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Take Two: Will Baker Mayfield slide out of first round of NFL Draft?

Baker Mayfield
Baker Mayfield (AP Images)

Take Two returns with a daily offering tackling a handful of issues in the college football landscape. National Recruiting Analyst Adam Gorney lays out the situation and then receives takes from National Recruiting Director Mike Farrell and a local expert from the network of team sites.

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Baker Mayfield has had an amazing career at Oklahoma and it’s not done yet, as he’s considered nearly unbeatable now for the Heisman Trophy and the Sooners are fourth in the College Football Playoff rankings.

A lot of Oklahoma’s success the last few seasons is because of Mayfield, who is completing more than 71 percent of his passes for 3,559 yards with 31 touchdowns and five picks this season, and he’s rushed for five more scores.

Mayfield is super-talented and super-competitive, but there are also significant questions about what kind of NFL quarterback he will make. Is he too short? Can he stop taking so many big hits? What kind of quarterback will he be when he cannot run as much and cannot freelance as much in and out of the pocket? Are Big 12 defenses so bad that they’ve masked some of Mayfield’s inadequacies?

The opinions are all over the place - anywhere from Baker being a surefire first-round pick to a marginal first-round pick to one mock draft rating him eighth among available quarterbacks in the NFL Draft.

It’s a deep quarterback group, with UCLA’s Josh Rosen, USC’s Sam Darnold, Wyoming’s Josh Allen, Louisville’s Lamar Jackson and many others. A bunch of quarterbacks could be taken in the first round.

Could NFL teams possibly pass up someone as talented as Mayfield, someone who’s a proven winner and a big-time star, in the first round?


“Let’s be perfectly clear on one thing: When it comes to Mayfield, there is not a problem with arm talent or velocity. I’ve seen Sam Bradford for three years, I’ve seen Jason White for seven years, or however long he was here. Even though I wasn’t his biggest fan, I’ve seen Landry Jones for four years, and he could spin it. Mayfield has the arm strength needed to be an NFL quarterback. He makes throws he doesn’t have to make just to make them at times. There is no quadrant on the football field that is out of his reach.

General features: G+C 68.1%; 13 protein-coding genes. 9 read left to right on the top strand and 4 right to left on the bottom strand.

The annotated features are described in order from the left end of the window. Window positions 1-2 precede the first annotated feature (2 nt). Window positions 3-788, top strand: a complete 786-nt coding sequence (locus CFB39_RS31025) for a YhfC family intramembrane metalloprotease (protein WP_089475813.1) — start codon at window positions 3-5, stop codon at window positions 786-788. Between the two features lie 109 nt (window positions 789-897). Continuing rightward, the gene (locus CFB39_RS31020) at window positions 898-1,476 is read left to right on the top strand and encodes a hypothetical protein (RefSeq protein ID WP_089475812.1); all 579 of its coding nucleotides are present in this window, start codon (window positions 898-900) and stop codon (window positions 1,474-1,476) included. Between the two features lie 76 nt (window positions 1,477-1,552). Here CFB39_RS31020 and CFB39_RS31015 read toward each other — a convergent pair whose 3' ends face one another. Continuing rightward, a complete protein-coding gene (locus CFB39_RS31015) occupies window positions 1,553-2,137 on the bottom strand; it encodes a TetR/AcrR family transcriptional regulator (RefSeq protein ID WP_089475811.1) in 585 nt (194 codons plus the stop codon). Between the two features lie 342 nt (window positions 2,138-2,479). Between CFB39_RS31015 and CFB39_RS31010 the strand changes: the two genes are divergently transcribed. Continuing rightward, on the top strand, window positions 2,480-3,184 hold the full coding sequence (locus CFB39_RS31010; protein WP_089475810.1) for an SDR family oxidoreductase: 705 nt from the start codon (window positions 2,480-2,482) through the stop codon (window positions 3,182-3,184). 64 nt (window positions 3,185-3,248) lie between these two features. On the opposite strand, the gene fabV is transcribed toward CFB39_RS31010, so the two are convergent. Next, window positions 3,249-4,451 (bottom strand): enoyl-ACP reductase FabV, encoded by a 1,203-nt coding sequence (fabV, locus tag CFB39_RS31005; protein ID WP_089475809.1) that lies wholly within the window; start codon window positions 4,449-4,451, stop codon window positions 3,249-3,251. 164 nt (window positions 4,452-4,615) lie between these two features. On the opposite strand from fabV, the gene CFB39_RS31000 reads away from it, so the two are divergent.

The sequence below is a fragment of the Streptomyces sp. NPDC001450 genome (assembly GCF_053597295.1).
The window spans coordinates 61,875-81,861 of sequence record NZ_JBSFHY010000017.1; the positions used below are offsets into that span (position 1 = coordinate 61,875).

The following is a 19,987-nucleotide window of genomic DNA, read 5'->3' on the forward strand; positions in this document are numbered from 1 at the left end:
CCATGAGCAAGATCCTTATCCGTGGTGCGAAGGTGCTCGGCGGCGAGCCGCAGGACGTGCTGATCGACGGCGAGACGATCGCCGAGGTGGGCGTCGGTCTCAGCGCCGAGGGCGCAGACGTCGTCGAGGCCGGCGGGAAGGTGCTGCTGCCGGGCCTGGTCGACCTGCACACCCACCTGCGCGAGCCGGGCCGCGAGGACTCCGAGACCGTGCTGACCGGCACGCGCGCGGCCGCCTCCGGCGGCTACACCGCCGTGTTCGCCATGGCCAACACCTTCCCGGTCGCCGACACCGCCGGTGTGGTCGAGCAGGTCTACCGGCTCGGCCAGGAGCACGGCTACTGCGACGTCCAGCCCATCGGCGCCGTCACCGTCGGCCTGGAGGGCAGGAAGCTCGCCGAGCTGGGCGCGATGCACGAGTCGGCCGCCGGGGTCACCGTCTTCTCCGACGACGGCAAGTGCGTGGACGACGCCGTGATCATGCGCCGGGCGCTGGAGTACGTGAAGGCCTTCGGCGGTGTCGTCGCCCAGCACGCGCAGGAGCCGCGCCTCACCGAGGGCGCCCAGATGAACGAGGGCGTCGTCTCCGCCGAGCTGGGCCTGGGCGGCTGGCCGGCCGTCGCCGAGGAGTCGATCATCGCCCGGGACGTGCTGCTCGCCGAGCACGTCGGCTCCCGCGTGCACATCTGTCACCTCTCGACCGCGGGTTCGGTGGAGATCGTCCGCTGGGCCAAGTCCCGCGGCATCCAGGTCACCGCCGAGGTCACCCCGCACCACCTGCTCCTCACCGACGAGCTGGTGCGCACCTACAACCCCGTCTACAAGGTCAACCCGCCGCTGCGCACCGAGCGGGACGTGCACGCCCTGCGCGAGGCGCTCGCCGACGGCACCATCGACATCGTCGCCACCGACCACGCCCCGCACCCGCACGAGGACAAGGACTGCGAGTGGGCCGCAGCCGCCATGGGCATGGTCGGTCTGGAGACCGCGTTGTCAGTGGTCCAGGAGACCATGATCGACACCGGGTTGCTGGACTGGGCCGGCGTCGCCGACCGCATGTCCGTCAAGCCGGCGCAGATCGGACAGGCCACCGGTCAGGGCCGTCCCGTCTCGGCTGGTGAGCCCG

“Size is no doubt going to be an issue for NFL teams. I’m not even sure Baker is 6-feet. He might be 5-foot-11 or 5-foot-10 when the combine rolls around. I have watched Drew Brees a lot over the years, and I’ve marveled at his ability to make throws through passing windows. But even with Brees, there are just passes he can’t make at times because of the lack of throwing windows at his size.

“One thing I do like about Mayfield is that he is not a guy who has had a lot of balls batted down at the line of scrimmage. I saw that a lot with Trevor Knight. And Baker has an offensive line that goes 6-foot-8 (Orlando Brown), 6-foot-4 (Ben Powers/Cody Ford), 6-foot-1 (Erick Wren), 6-foot-5 (Dru Samia) and 6-foot-4 (Bobby Evans).

"Everyone knows about Mayfield’s internal drive and fortitude. They know about his toughness and his ability to extend plays. He’s also the best since Bradford at getting through his progressions. His deep accuracy is the best part about his game. White was the only OU QB I’ve covered that matched him there. I’m not betting against Mayfield making it in the NFL. He keeps lists over that kind of stuff.

"The Brett Favre comparisons are the ones that I see fitting the most. Mayfield, like Johnny Manziel at Texas A&M, has an amazing offensive line that allows him to do whatever he wants at times. But I’ve also seen him carry a team with just one returning offensive weapon in Mark Andrews. And he’s made them the best offense in college football. I don’t know if NFL teams will draft Mayfield in the first round. Like every quarterback in the NFL, he’s not going to carry a team by himself. But if you’ve got good players and an offensive line, he will make you better.”


“I think he’ll be a late first-rounder. That’s where I would take him. He’s not big, and that’s the major problem. You wonder if he’s going to get killed. But the way he improvises, the way he throws the ball from all angles, the way he sees the field, his competitiveness, all that stuff, all the intangibles you look for in a quarterback, he has those.

“He’s not just a big guy and he doesn’t have a cannon for an arm, so I think that’s why people are questioning him. Mayfield throws a really nice ball, but he doesn’t have an absolute gun and he’s just so small, NFL teams will think twice about him. He’ll probably be the fifth or fourth quarterback taken, but I would take him late in the first round.”